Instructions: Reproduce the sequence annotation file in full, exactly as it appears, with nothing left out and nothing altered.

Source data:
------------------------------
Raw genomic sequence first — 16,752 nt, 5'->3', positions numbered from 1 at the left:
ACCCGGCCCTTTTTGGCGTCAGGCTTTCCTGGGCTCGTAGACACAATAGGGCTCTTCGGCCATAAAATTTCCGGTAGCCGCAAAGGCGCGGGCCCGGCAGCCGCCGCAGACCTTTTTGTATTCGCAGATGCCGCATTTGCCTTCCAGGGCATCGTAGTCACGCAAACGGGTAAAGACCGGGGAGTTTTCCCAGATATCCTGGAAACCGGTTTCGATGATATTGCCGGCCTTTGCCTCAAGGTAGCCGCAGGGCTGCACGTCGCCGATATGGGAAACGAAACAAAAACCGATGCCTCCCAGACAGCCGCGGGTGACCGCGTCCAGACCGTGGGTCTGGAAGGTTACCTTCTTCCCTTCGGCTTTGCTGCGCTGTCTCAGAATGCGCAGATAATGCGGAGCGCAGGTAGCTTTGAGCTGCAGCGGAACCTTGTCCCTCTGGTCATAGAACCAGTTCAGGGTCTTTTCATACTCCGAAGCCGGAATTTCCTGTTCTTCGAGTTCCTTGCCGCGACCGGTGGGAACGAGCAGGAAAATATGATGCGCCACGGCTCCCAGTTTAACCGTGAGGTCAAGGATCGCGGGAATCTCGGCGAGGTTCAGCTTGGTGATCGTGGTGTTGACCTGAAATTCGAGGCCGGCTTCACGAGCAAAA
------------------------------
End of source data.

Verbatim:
Raw genomic sequence first — 16,752 nt, 5'->3', positions numbered from 1 at the left:
ACCCGGCCCTTTTTGGCGTCAGGCTTTCCTGGGCTCGTAGACACAATAGGGCTCTTCGGCCATAAAATTTCCGGTAGCCGCAAAGGCGCGGGCCCGGCAGCCGCCGCAGACCTTTTTGTATTCGCAGATGCCGCATTTGCCTTCCAGGGCATCGTAGTCACGCAAACGGGTAAAGACCGGGGAGTTTTCCCAGATATCCTGGAAACCGGTTTCGATGATATTGCCGGCCTTTGCCTCAAGGTAGCCGCAGGGCTGCACGTCGCCGATATGGGAAACGAAACAAAAACCGATGCCTCCCAGACAGCCGCGGGTGACCGCGTCCAGACCGTGGGTCTGGAAGGTTACCTTCTTCCCTTCGGCTTTGCTGCGCTGTCTCAGAATGCGCAGATAATGCGGAGCGCAGGTAGCTTTGAGCTGCAGCGGAACCTTGTCCCTCTGGTCATAGAACCAGTTCAGGGTCTTTTCATACTCCGAAGCCGGAATTTCCTGTTCTTCGAGTTCCTTGCCGCGACCGGTGGGAACGAGCAGGAAAATATGATGCGCCACGGCTCCCAGTTTAACCGTGAGGTCAAGGATCGCGGGAATCTCGGCGAGGTTCAGCTTGGTGATCGTGGTGTTGACCTGAAATTCGAGGCCGGCTTCACGAGCAAAA